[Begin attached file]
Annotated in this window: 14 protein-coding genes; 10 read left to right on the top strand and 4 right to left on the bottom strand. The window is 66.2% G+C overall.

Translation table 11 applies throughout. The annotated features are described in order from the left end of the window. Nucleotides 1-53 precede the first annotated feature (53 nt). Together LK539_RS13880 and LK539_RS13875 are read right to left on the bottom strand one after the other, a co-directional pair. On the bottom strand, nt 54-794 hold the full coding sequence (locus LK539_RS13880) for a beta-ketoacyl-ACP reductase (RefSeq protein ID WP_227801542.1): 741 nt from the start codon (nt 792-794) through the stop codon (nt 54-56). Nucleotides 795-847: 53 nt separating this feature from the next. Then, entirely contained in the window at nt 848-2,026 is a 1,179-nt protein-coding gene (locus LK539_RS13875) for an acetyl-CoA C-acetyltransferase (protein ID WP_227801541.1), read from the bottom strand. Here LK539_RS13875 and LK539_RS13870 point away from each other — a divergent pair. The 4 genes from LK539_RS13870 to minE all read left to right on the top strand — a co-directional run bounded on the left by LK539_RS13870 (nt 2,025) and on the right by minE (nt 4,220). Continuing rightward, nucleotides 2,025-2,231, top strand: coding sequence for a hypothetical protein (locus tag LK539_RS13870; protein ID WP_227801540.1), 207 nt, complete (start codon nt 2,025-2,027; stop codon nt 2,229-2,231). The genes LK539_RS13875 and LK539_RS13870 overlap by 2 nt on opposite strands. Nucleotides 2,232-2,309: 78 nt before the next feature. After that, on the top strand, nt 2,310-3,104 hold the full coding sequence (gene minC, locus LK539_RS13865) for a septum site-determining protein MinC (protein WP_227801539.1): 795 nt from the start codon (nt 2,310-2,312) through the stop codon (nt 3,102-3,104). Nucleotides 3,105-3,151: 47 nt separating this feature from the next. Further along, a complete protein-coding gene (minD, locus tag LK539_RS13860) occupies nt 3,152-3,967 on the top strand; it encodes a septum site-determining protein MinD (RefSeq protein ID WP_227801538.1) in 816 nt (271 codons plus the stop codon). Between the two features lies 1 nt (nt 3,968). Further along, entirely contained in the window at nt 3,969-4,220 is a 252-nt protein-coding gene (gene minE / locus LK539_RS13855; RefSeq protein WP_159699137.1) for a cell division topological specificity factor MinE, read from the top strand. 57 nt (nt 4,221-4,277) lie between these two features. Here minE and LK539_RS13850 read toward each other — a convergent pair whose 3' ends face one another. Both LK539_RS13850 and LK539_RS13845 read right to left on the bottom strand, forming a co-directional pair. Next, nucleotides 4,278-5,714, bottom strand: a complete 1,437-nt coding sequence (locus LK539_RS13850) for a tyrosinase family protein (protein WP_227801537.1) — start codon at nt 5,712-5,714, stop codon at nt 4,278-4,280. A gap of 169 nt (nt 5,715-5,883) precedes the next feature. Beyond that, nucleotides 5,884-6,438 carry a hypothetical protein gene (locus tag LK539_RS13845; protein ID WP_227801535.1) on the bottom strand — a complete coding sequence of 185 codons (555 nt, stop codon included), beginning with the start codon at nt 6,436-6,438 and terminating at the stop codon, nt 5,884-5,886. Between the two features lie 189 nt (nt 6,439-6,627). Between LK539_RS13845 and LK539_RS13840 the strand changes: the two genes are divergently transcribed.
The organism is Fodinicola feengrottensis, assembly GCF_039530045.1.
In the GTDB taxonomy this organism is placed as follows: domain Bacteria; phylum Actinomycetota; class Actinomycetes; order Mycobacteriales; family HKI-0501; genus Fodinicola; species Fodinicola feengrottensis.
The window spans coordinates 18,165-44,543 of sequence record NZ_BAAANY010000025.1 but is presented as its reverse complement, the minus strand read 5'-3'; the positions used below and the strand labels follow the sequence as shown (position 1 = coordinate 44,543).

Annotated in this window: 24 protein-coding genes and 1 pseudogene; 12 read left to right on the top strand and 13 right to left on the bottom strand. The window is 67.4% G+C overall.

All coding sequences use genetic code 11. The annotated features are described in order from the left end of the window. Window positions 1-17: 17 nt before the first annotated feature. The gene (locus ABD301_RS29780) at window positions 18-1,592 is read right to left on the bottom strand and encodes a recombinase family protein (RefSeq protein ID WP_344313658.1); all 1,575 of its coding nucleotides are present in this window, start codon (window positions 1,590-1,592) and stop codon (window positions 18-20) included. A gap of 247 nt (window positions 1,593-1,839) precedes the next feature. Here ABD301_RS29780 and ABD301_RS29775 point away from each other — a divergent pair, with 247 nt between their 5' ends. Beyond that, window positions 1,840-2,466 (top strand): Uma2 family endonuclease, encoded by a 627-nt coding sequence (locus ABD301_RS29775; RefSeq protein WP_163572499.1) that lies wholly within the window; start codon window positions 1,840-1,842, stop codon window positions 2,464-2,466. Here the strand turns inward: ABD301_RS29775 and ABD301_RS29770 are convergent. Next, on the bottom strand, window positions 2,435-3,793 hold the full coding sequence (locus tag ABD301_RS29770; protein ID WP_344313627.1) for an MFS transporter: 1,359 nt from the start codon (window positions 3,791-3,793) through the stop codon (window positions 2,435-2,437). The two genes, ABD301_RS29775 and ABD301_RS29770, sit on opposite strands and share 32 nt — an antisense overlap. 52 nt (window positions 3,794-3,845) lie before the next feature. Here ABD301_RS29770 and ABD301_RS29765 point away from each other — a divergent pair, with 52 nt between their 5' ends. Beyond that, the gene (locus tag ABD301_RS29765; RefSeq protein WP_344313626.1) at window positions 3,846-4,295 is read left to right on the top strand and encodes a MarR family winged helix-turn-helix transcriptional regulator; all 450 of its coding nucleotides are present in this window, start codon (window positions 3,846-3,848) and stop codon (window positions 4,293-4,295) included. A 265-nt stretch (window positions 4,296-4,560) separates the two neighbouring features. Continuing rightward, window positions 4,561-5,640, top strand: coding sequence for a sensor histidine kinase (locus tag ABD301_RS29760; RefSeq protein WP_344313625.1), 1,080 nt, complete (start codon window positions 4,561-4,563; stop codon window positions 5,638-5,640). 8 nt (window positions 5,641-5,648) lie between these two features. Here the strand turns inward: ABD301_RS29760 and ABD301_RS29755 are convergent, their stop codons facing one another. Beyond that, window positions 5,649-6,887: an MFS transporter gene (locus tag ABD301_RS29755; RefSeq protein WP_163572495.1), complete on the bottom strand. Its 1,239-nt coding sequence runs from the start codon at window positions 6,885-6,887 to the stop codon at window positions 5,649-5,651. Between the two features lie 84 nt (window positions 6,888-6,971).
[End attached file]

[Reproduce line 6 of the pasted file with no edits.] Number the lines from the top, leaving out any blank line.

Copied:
Annotated in this window: 24 protein-coding genes and 1 pseudogene; 12 read left to right on the top strand and 13 right to left on the bottom strand. The window is 67.4% G+C overall.